The American economy has entered a period of recovery that will be followed by a robust expansion, leading it almost surely to the pre-pandemic level of output in the near term and a return to full employment in 2022.
With the end of the pandemic in sight, the Federal Open Market Committee, at its meeting on Wednesday, noted an improvement in the rate of vaccinations, economic growth and employment, all of which signal that there will be an upgrade in the forecast when the next Summary of Economic Projections is published at the June meeting.
Most important, the attention given by Federal Reserve Chairman Jerome Powell during his press conference to addressing the scope of the public health crisis and the challenging labor market strongly suggests that the Fed intends to maintain its policy goals and objectives.
The Fed refused to alter its view on inflation, saying any price increases are transitory.
The Federal Reserve made no substantial changes to the path of interest rates, its monthly $120 billion in asset purchases ($80 billion in Treasury bills and $40 billion in mortgage-backed securities), overnight interest rates or interest paid on excess reserves.
As expected, the Fed in its policy statement upgraded its economic outlook by changing the language to “amid progress on vaccinations and strong policy support, indicators of economic activity and employment have strengthened.” We interpret that statement as the operationalization of Powell’s assessment that the economy has reached an inflection point.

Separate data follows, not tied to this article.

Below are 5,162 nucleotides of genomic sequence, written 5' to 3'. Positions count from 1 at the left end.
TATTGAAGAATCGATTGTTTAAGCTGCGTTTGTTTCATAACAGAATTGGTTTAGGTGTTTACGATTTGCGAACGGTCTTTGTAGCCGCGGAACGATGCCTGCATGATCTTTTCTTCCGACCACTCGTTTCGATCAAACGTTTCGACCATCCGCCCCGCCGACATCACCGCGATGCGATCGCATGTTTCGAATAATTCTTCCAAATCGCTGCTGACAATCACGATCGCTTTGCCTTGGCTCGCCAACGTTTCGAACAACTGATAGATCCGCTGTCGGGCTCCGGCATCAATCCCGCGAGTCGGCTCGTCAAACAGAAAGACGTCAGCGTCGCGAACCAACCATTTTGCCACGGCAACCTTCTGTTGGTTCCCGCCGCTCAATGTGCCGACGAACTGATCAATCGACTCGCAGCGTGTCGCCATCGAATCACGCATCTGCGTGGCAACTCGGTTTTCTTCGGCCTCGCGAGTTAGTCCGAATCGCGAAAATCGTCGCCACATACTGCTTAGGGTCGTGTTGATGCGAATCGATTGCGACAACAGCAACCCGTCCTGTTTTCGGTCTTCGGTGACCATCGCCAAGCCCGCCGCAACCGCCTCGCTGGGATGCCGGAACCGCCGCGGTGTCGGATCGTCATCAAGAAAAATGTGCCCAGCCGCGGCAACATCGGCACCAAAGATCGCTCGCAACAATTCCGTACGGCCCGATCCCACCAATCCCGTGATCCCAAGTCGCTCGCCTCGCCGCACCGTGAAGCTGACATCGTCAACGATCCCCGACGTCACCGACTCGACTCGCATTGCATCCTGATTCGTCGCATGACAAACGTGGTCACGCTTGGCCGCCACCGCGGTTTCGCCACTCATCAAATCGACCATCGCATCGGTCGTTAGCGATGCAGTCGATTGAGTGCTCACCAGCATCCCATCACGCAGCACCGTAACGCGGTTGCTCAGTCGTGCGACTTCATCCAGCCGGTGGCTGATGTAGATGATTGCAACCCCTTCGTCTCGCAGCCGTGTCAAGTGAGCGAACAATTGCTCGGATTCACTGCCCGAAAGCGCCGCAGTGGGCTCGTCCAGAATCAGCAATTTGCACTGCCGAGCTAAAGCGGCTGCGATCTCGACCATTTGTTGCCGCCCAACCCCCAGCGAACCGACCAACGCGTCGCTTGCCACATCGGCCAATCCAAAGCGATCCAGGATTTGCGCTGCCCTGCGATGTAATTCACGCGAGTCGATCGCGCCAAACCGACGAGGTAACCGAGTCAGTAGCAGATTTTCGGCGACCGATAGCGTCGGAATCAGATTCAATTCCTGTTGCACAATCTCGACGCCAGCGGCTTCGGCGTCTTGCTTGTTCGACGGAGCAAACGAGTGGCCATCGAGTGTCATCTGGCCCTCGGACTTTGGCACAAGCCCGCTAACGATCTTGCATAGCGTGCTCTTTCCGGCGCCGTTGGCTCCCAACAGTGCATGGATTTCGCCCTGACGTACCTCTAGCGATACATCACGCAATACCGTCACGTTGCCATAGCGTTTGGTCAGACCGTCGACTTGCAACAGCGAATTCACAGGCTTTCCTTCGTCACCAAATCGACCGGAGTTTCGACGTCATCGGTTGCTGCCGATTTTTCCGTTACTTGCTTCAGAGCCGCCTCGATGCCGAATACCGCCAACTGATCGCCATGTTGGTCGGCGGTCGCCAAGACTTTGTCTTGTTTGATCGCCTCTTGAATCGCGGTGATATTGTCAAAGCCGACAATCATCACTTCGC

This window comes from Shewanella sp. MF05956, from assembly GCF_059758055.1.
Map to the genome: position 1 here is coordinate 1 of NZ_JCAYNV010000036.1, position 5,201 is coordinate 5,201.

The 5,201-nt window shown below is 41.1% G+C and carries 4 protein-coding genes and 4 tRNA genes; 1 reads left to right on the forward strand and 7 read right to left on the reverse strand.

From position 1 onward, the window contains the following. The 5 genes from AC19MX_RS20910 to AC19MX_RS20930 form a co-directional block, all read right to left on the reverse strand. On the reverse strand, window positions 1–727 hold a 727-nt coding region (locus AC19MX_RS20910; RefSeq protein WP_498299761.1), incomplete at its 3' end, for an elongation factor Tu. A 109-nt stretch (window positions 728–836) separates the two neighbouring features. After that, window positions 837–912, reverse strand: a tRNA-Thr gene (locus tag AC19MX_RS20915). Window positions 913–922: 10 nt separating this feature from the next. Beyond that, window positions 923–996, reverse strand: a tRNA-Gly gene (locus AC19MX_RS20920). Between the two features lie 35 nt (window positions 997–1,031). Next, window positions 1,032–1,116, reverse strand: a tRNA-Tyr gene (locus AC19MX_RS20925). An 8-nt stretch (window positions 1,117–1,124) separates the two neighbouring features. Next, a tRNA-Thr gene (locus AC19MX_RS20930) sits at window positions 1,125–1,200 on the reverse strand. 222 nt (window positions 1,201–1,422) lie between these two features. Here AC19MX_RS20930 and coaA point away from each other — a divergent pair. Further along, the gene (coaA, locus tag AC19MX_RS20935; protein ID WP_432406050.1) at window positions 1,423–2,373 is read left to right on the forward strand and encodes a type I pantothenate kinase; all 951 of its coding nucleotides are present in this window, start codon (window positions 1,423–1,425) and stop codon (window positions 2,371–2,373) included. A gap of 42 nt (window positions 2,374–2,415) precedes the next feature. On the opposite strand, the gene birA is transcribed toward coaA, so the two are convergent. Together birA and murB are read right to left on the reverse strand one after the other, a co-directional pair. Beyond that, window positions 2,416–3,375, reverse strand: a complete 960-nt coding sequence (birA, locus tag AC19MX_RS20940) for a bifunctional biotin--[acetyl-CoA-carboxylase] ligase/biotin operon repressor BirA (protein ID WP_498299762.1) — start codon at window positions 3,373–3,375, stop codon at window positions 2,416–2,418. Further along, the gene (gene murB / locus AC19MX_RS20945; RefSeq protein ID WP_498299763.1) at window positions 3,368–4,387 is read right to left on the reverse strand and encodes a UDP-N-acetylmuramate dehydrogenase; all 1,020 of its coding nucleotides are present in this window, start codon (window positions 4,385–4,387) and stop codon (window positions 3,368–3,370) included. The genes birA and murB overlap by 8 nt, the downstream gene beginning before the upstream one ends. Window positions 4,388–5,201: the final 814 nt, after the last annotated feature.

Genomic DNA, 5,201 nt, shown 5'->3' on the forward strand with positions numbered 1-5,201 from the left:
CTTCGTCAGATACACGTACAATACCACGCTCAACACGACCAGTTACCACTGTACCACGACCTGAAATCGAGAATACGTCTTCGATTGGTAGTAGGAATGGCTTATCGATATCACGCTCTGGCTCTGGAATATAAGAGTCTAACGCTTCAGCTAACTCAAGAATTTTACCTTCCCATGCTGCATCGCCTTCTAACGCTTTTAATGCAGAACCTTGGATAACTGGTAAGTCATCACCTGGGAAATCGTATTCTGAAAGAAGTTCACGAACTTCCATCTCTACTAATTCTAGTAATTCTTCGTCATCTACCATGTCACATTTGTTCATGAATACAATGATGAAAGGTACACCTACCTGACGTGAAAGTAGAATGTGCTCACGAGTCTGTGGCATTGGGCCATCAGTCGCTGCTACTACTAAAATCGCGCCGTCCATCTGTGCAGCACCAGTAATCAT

Perhaps just as important, the Fed refused to alter its view on inflation by noting “inflation has risen, largely reflecting transitory factors.” Those words, like the Fed’s language on the pace of asset purchases, are a strong signal that the Fed does not intend to provide any projections on when it will start tapering its asset purchases or budge on its views of pricing and the economy.
Powell left no doubt in his press conference that it is not yet time to begin discussing the tapering of the Fed’s asset purchase program. The Fed will remain quite accommodative in its policy stance even as it signals a robust expansion and declining unemployment.
Given that the consensus forecast on first-quarter gross domestic product — the initial estimate will be published Thursday morning — is approaching 7%, investors and firm managers can infer that policymakers are anticipating a robust period of recovery and expansion in the economy this year.
Despite the economic boom that is underway, central bankers are in no hurry to alter policy and will be patient on the evolution of both inflation and employment.
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